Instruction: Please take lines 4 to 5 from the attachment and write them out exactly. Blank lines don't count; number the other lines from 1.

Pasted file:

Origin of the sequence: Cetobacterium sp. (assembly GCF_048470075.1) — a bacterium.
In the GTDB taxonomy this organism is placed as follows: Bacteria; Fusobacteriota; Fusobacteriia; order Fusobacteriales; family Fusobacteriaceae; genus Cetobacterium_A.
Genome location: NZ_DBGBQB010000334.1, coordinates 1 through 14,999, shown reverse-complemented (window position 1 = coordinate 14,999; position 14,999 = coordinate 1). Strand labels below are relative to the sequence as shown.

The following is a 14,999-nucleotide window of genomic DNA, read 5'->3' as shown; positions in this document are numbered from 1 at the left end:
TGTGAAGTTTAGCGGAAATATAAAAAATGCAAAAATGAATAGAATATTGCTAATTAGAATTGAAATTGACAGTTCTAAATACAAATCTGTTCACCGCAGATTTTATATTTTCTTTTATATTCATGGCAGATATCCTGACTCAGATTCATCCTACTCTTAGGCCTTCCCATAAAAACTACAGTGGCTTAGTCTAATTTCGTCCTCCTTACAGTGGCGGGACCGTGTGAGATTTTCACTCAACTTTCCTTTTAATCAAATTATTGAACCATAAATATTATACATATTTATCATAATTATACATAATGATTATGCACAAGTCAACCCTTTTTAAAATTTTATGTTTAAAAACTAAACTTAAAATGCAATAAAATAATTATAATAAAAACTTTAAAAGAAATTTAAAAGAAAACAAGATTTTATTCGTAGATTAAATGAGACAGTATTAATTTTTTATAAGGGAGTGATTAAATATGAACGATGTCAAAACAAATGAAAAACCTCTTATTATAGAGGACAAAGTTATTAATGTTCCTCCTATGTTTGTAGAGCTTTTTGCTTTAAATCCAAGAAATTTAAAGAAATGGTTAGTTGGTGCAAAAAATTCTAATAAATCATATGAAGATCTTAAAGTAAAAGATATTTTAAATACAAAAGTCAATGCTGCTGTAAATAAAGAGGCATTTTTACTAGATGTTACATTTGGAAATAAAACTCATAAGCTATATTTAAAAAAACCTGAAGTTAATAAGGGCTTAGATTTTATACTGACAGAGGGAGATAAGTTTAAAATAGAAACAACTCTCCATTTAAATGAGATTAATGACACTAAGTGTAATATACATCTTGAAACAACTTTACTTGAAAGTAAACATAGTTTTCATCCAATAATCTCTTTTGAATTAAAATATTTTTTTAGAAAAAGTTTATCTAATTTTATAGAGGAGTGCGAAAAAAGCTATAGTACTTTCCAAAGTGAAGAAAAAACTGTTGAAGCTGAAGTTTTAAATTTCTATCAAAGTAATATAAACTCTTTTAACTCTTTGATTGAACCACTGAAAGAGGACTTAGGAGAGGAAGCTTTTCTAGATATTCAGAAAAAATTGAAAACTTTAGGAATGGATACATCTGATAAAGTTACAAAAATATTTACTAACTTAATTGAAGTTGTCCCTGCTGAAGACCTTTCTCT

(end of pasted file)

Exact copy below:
The following is a 14,999-nucleotide window of genomic DNA, read 5'->3' as shown; positions in this document are numbered from 1 at the left end:
TGTGAAGTTTAGCGGAAATATAAAAAATGCAAAAATGAATAGAATATTGCTAATTAGAATTGAAATTGACAGTTCTAAATACAAATCTGTTCACCGCAGATTTTATATTTTCTTTTATATTCATGGCAGATATCCTGACTCAGATTCATCCTACTCTTAGGCCTTCCCATAAAAACTACAGTGGCTTAGTCTAATTTCGTCCTCCTTACAGTGGCGGGACCGTGTGAGATTTTCACTCAACTTTCCTTTTAATCAAATTATTGAACCATAAATATTATACATATTTATCATAATTATACATAATGATTATGCACAAGTCAACCCTTTTTAAAATTTTATGTTTAAAAACTAAACTTAAAATGCAATAAAATAATTATAATAAAAACTTTAAAAGAAATTTAAAAGAAAACAAGATTTTATTCGTAGATTAAATGAGACAGTATTAATTTTTTATAAGGGAGTGATTAAATATGAACGATGTCAAAACAAATGAAAAACCTCTTATTATAGAGGACAAAGTTATTAATGTTCCTCCTATGTTTGTAGAGCTTTTTGCTTTAAATCCAAGAAATTTAAAGAAATGGTTAGTTGGTGCAAAAAATTCTAATAAATCATATGAAGATCTTAAAGTAAAAGATATTTTAAATACAAAAGTCAATGCTGCTGTAAATAAAGAGGCATTTTTACTAGATGTTACATTTGGAAATAAAACTCATAAGCTATATTTAAAAAAACCTGAAGTTAATAAGGGCTTAGATTTTATACTGACAGAGGGAGATAAGTTTAAAATAGAAACAACTCTCCATTTAAATGAGATTAATGACACTAAGTGTAATATACATCTTGAAACAACTTTACTTGAAAGTAAACATAGTTTTCATCCAATAATCTCTTTTGAATTAAAATATTTTTTTAGAAAAAGTTTATCTAATTTTATAGAGGAGTGCGAAAAAAGCTATAGTACTTTCCAAAGTGAAGAAAAAACTGTTGAAGCTGAAGTTTTAAATTTCTATCAAAGTAATATAAACTCTTTTAACTCTTTGATTGAACCACTGAAAGAGGACTTAGGAGAGGAAGCTTTTCTAGATATTCAGAAAAAATTGAAAACTTTAGGAATGGATACATCTGATAAAGTTACAAAAATATTTACTAACTTAATTGAAGTTGTCCCTGCTGAAGACCTTTCTCT